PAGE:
Thursday 24 November 2022

In Iyase-Odozi's collage, textile, installations, 'Benin Iconography' pulsates

Dr Princess Iyase-Odozi taking some guests through her exhibition at National Museum, Onikan, Lagos...recently.

THREE years on, a solo traveling exhibition by Dr Princess Iyase-Odozi titled Uhunmwen whe Ehinmwen and Master of the Circled Cross in Benin Kingdom continued its show of historical and royal visual contents. In mixed media of paintings, collage as well as textile, the exhibition also featured installations of royal objects.

Inside the gallery of National Museum, Onikan, Lagos, few days after the formal opening, a soft music of traditional Benin genre played in the background, possibly to emphasize the focus of the exhibition. Opened on November 10, the exhibition, which ended, 17, 2022 has amplified  the cultural values of Benin just as the people's forgotten batik heritage was also exhumed by the artist.

From centuries old artefacts, appropriated in mixed media to tell story of lost culture of Benin textile, to a set of works dedicated to the Benin royal such as Omuada Oba, Queen Idia N'Iye Esigie II, Ebe Ewere, among others, the exhibition created an ambience of heritage biopic. Nearly all the wall pieces, for example, depicted storytelling from archival windows. The artist's application of scroll technique, in embossed texture of collage radiated strong aura of museum pieces.

Quite a number of artefacts that are iconic such as Benin Royal Hunter, Benin Royal Manila, Ewua, Horn and Gong, Oba and his Guards, were either collaged or matted with paintings by Princess Iyase-Odozi. As an artist who has shown much passion in unearthing the hidden history of Benin batik, Iyase-Odozi spiced the exhibition with dedicated spaces that displayed textiles, pulsating inscriptions that emphasized 'Edo Batik'.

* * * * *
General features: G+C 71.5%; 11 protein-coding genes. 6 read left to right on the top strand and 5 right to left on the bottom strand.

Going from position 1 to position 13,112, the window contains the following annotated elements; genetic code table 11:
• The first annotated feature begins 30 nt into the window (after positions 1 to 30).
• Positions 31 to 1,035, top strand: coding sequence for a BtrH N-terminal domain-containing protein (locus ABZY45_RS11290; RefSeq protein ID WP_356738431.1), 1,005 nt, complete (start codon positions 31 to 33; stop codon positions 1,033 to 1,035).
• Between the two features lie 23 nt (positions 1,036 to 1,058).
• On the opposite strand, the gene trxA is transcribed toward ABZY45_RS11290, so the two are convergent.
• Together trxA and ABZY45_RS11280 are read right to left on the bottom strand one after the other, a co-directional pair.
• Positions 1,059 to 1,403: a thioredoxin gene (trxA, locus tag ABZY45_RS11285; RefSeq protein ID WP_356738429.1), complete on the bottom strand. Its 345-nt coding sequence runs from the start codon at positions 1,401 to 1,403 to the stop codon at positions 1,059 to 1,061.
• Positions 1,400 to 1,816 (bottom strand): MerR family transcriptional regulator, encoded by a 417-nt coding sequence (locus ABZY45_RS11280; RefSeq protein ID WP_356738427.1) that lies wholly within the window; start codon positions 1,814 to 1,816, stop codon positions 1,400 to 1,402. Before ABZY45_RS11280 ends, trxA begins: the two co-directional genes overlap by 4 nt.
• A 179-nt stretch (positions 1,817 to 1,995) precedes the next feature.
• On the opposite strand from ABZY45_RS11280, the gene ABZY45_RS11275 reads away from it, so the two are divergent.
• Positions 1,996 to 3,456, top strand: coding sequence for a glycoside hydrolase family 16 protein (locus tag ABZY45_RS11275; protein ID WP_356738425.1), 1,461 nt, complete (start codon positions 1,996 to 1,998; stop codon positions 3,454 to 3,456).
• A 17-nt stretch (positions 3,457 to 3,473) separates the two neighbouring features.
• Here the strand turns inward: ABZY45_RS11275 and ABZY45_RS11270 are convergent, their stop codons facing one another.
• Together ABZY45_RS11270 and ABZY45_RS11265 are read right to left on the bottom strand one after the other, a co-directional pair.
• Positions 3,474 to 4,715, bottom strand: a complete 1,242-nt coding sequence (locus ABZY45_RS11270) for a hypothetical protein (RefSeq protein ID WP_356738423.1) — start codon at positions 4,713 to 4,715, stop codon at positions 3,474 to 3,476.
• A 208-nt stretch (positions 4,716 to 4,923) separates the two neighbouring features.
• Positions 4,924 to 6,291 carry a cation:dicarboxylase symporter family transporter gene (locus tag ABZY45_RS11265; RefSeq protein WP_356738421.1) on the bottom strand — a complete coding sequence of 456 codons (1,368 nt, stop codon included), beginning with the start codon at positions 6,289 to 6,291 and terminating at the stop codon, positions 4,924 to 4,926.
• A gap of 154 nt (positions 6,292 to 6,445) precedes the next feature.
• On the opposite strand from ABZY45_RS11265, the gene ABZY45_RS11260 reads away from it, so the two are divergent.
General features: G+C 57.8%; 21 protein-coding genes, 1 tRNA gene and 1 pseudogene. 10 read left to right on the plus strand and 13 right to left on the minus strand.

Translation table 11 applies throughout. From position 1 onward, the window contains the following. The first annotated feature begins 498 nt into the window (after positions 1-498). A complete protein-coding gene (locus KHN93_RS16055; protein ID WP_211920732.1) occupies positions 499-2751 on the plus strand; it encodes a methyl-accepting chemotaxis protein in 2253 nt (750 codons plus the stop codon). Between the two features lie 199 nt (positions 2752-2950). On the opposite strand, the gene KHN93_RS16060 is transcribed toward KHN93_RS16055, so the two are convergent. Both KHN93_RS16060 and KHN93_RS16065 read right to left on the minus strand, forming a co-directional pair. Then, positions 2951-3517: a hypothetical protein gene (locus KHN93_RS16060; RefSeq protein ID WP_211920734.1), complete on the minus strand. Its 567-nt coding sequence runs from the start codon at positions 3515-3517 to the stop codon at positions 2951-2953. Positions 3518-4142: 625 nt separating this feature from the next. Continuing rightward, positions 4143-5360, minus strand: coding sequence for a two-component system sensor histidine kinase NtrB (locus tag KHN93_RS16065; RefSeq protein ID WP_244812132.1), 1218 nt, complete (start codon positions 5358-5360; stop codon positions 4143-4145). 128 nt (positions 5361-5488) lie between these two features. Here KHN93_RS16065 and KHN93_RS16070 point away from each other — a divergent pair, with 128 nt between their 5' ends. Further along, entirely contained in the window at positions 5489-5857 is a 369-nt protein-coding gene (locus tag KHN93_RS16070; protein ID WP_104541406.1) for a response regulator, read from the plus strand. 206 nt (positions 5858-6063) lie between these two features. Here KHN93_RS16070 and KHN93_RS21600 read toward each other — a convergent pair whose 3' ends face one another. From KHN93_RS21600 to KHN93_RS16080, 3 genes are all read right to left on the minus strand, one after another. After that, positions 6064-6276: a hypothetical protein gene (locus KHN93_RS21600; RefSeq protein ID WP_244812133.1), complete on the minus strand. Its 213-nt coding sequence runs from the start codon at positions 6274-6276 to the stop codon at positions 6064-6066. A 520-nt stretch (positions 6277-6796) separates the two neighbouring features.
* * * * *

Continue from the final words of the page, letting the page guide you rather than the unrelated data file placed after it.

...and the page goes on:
Among the works on display, in thematic specifications, were 45 mixed media such as Contemporary Benin Royal Altar, Totems of different sizes in Edo Batik, Uhunmwun Elao (Commemorative Heads), Beaded Crowns, potted plants representing the Ebe Ewere Leaves used during Igue Festival and Long Ancestral Totems.

"Most of the artefacts and materials were sourced from various books on Benin history," Iyase-Odozi disclosed. Such sources include "Benin Kings and Rituals; Court Arts from Nigeria 2007 edited by Barbara Plankensteiner; and Visions of Africa BENIN, 2010 by Barbara Plankensteiner Great Edo 1 and 2."

Excerpts from that catalogue of the exhibition explains how each mixed media painting encompasses three different canvases as one work. "Canvas materials with Edo Batik designs as under layers and two smaller canvases as the inner icon padded-scrolls, depicting royalty," she explained. "Inserted and printed pictures of each sculptural artefact carries a unique icon in each work. Some of the icons are embossed with fibre, Intricate and fascinating curls Beaded edges of different designs."

Sharing her work experience in different stages of producing the works, Iyase-Odozi said the the Batik process of waxing and dying the canvases in various hues came first. Next was "priming and application of fabric glue, shredding the side-edges of the two inner canvases and the scrolling of the upper and lower edges."

Other processes, she said, include the use of glue at various stages for durability and exposure to the sun and sometimes a hand-dryer, Inserting with glue/bond, the appropriate picture prints of the Benin artefacts on each of the canvases already highlighted with the coherent Icons, and threading the paper-beads of different sizes and designs to suit the particular mixed media work.

The final stage was "painting and highlighting the various sketched icons with the use of typical earth colours associated with the Benin, including carols."

 Iyase-Odozi noted that the significance of the exhibition rests on the fact that "these icons found on Benin court arts are unique semiotics, identified with the Benin people as far back as the 16" Century, during the reign of Oba Esigie." She argued that the icons "have both religious and cultural symbolism."

Also, other values of the icons, she explained include being "used to communicate and express specific ideologies and to represent aspects of the culture."


  1. This is very detailed and well captured👍🏼KUDOS